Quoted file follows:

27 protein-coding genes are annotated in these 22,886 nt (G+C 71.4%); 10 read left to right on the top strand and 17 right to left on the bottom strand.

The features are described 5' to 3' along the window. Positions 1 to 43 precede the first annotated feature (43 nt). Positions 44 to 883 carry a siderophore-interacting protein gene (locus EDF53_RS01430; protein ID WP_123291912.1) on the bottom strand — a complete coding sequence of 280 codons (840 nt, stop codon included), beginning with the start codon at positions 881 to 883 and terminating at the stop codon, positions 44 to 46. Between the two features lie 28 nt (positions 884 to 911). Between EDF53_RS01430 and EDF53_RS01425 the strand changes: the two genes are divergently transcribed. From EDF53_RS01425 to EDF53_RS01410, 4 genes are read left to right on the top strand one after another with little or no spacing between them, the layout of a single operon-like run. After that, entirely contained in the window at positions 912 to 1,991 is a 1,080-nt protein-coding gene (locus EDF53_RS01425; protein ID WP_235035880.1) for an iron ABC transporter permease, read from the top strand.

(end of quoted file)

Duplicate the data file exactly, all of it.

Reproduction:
27 protein-coding genes are annotated in these 22,886 nt (G+C 71.4%); 10 read left to right on the top strand and 17 right to left on the bottom strand.

The features are described 5' to 3' along the window. Positions 1 to 43 precede the first annotated feature (43 nt). Positions 44 to 883 carry a siderophore-interacting protein gene (locus EDF53_RS01430; protein ID WP_123291912.1) on the bottom strand — a complete coding sequence of 280 codons (840 nt, stop codon included), beginning with the start codon at positions 881 to 883 and terminating at the stop codon, positions 44 to 46. Between the two features lie 28 nt (positions 884 to 911). Between EDF53_RS01430 and EDF53_RS01425 the strand changes: the two genes are divergently transcribed. From EDF53_RS01425 to EDF53_RS01410, 4 genes are read left to right on the top strand one after another with little or no spacing between them, the layout of a single operon-like run. After that, entirely contained in the window at positions 912 to 1,991 is a 1,080-nt protein-coding gene (locus EDF53_RS01425; protein ID WP_235035880.1) for an iron ABC transporter permease, read from the top strand.